TortsProf Blog

Editor: Christopher J. Robinette
Widener Commonwealth Law School

Saturday, October 24, 2009

Aggregate Justice: Perspectives Ten Years After Amchem and Ortiz

2009 Kansas Law Review Symposium
Aggregate Justice: Perspectives Ten Years After Amchem and Ortiz

October 30, 2009
Green Hall, 1535 West 15th Street, Lawrence, Kansas 66045

This Symposium explores the state of aggregate justice one decade after the Supreme Court issued guidance on the boundaries and meaning of the federal class action rule in Amchem Prods. Inc. v. Windsor, 521 U.S. 591 (1997), and Ortiz v. Fibreboard Corp., 527 U.S. 815 (1999)While the complexities of mass litigation and the demand for aggregate solutions persist, the world hardly has remained static since those decisions:   Federal Rule 23 itself has been amended, Congress has enacted the Class Action Fairness Act and, most recently, the American Law Institute has promulgated its Principles of Aggregate Litigation.  And beyond those obvious game-changers lie more subtle trends and complications. 

The renowned set of speakers participating in the Symposium will reflect on the lingering impact of Amchem and Ortiz.  They will address timely and intriguing topics such as the ethical challenges inherent in mass settlements, the enduring vitality of the punitive damages class action, the empirical evidence of a shift from federal mass tort class actions to multidistrict litigation, the availability of collateral attack based on the adequacy of class representation, the impact of CAFA on state class actions, the disparities between federal and state class actions, and the very nature of cohesiveness in litigation.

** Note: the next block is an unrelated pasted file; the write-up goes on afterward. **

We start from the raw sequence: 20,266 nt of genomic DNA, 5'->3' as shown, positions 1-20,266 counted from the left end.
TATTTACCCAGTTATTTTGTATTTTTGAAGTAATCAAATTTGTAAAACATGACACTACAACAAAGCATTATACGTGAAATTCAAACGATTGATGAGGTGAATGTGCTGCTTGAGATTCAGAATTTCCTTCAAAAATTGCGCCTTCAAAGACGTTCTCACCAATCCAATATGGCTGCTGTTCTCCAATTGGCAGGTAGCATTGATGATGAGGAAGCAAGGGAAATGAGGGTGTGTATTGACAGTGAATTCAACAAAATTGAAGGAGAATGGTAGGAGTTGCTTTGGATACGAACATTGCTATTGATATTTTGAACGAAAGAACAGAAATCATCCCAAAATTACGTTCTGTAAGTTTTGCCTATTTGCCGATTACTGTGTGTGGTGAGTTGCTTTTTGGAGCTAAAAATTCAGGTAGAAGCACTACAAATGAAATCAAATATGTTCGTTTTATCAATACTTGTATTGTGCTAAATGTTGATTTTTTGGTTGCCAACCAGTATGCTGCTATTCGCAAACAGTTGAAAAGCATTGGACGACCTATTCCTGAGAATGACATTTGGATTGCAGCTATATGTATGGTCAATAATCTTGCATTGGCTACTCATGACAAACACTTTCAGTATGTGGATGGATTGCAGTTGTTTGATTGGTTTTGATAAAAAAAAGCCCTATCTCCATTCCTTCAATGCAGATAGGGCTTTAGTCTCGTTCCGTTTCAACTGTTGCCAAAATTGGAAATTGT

Elizabeth Chamblee Burch, Assistant Professor of Law, Florida State University College of Law:  Aggregation, Community, and the Line Between”


Howard M. Erichson, Professor of Law, Fordham University School of Law: “The Trouble with Defendants’ Insistence on Comprehensive Settlements”


Steven S. Gensler, Welcome D. and W. DeVier Pierson Professor of Law, University of Oklahoma College of Law: “The Other CAFA Effect: State-Court Class Actions after the Resettlement Plan”


Laura J. Hines, Professor of Law, University of Kansas School of Law: “The State of State Class Actions”


Linda S. Mullenix, Rita and Morris Atlas Chair in Advocacy, University of Texas School of Law:  “Nine Lives: The Punitive Damage Class”


Tom Willging, Senior Researcher, Federal Judicial Center: “From Classes to Multidistrict Consolidations: Documenting Some Shifts in Aggregate Mass Tort Litigation after Ortiz


Patrick Woolley, Beck, Redden & Secrest Professor, University of Texas School of Law: "The ALI and the Adequate Representation Requirement”

Attendance is free and no reservations are required. CLE credit will be offered at this event pending approval.

For more information, please contact Symposium Editor Shane McCall:

You also can download a copy of the symposium brochure for more info.



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